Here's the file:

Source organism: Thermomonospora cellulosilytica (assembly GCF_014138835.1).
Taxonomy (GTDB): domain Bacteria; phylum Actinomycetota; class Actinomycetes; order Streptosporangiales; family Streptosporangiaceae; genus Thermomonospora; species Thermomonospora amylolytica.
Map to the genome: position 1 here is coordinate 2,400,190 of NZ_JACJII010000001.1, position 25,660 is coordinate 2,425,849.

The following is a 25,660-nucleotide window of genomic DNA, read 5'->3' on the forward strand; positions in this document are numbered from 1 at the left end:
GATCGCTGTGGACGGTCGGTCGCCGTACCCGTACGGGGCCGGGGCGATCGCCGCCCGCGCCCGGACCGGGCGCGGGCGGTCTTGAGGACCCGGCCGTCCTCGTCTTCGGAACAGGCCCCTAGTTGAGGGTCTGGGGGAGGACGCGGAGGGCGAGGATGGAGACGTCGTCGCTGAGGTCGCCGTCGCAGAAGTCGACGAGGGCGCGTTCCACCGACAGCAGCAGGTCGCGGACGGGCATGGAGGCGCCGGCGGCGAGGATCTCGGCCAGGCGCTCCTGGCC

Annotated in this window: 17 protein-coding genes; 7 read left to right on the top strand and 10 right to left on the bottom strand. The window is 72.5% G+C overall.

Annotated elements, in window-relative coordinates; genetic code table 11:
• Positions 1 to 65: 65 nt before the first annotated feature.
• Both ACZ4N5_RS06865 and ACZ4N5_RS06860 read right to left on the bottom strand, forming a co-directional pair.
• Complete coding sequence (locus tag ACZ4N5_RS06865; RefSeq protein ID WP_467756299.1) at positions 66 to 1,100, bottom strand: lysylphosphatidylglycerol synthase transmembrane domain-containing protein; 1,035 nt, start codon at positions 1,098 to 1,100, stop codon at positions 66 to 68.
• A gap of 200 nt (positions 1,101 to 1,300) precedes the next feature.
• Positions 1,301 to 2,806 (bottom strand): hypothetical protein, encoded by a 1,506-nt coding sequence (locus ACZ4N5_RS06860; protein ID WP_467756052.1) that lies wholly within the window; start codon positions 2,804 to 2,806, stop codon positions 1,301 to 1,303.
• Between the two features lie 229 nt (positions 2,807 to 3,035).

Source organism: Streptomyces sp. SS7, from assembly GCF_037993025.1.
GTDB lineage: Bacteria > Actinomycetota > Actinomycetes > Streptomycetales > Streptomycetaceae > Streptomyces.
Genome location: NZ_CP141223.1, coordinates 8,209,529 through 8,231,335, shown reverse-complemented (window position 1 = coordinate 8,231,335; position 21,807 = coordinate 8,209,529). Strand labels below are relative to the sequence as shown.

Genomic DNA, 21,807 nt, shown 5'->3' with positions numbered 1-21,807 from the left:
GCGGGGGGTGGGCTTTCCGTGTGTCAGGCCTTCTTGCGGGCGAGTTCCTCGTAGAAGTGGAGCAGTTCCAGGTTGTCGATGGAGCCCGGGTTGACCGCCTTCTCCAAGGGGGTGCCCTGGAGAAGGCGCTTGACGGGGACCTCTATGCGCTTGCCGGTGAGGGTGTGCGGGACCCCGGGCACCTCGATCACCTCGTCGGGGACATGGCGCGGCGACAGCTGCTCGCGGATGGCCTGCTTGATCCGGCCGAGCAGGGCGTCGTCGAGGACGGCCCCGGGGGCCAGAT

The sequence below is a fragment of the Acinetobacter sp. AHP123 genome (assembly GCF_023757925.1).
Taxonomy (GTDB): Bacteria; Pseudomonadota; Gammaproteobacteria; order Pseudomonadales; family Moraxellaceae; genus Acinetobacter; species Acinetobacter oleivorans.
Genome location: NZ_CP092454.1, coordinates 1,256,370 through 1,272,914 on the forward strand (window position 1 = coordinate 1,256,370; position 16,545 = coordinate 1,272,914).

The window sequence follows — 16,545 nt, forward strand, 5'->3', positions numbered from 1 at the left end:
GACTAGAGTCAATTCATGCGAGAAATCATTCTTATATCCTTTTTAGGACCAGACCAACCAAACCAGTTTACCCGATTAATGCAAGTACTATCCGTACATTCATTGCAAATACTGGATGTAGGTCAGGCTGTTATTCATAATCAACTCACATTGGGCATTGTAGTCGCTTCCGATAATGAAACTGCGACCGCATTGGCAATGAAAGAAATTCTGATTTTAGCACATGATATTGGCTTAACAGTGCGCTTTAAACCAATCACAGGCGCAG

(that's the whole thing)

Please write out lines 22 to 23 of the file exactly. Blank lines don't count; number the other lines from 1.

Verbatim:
The window sequence follows — 16,545 nt, forward strand, 5'->3', positions numbered from 1 at the left end:
GACTAGAGTCAATTCATGCGAGAAATCATTCTTATATCCTTTTTAGGACCAGACCAACCAAACCAGTTTACCCGATTAATGCAAGTACTATCCGTACATTCATTGCAAATACTGGATGTAGGTCAGGCTGTTATTCATAATCAACTCACATTGGGCATTGTAGTCGCTTCCGATAATGAAACTGCGACCGCATTGGCAATGAAAGAAATTCTGATTTTAGCACATGATATTGGCTTAACAGTGCGCTTTAAACCAATCACAGGCGCAG